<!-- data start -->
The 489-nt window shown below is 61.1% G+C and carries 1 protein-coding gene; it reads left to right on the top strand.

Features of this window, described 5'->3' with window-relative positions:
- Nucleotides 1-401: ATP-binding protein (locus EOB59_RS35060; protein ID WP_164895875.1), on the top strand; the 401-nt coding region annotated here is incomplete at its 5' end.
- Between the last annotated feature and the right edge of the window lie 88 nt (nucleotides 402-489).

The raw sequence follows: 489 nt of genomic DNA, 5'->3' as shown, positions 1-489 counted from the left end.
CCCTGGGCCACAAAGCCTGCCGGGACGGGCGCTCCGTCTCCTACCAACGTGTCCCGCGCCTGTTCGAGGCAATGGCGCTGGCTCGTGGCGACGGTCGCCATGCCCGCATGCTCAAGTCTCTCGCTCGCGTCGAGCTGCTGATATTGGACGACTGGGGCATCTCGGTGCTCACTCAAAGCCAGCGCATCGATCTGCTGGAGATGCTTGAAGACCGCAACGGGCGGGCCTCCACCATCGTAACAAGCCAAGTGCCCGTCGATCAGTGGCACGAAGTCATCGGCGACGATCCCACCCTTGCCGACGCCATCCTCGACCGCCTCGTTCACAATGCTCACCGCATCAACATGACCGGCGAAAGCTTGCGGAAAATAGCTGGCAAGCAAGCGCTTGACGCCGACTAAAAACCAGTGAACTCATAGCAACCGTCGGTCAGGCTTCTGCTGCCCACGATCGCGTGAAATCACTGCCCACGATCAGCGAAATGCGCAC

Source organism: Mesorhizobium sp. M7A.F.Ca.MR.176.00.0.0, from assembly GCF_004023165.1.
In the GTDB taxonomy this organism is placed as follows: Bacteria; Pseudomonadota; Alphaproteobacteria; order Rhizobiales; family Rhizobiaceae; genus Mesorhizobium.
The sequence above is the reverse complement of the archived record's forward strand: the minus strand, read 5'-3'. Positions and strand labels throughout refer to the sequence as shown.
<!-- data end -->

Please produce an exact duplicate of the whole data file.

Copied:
The 489-nt window shown below is 61.1% G+C and carries 1 protein-coding gene; it reads left to right on the top strand.

Features of this window, described 5'->3' with window-relative positions:
- Nucleotides 1-401: ATP-binding protein (locus EOB59_RS35060; protein ID WP_164895875.1), on the top strand; the 401-nt coding region annotated here is incomplete at its 5' end.
- Between the last annotated feature and the right edge of the window lie 88 nt (nucleotides 402-489).

The raw sequence follows: 489 nt of genomic DNA, 5'->3' as shown, positions 1-489 counted from the left end.
CCCTGGGCCACAAAGCCTGCCGGGACGGGCGCTCCGTCTCCTACCAACGTGTCCCGCGCCTGTTCGAGGCAATGGCGCTGGCTCGTGGCGACGGTCGCCATGCCCGCATGCTCAAGTCTCTCGCTCGCGTCGAGCTGCTGATATTGGACGACTGGGGCATCTCGGTGCTCACTCAAAGCCAGCGCATCGATCTGCTGGAGATGCTTGAAGACCGCAACGGGCGGGCCTCCACCATCGTAACAAGCCAAGTGCCCGTCGATCAGTGGCACGAAGTCATCGGCGACGATCCCACCCTTGCCGACGCCATCCTCGACCGCCTCGTTCACAATGCTCACCGCATCAACATGACCGGCGAAAGCTTGCGGAAAATAGCTGGCAAGCAAGCGCTTGACGCCGACTAAAAACCAGTGAACTCATAGCAACCGTCGGTCAGGCTTCTGCTGCCCACGATCGCGTGAAATCACTGCCCACGATCAGCGAAATGCGCAC

Source organism: Mesorhizobium sp. M7A.F.Ca.MR.176.00.0.0, from assembly GCF_004023165.1.
In the GTDB taxonomy this organism is placed as follows: Bacteria; Pseudomonadota; Alphaproteobacteria; order Rhizobiales; family Rhizobiaceae; genus Mesorhizobium.
The sequence above is the reverse complement of the archived record's forward strand: the minus strand, read 5'-3'. Positions and strand labels throughout refer to the sequence as shown.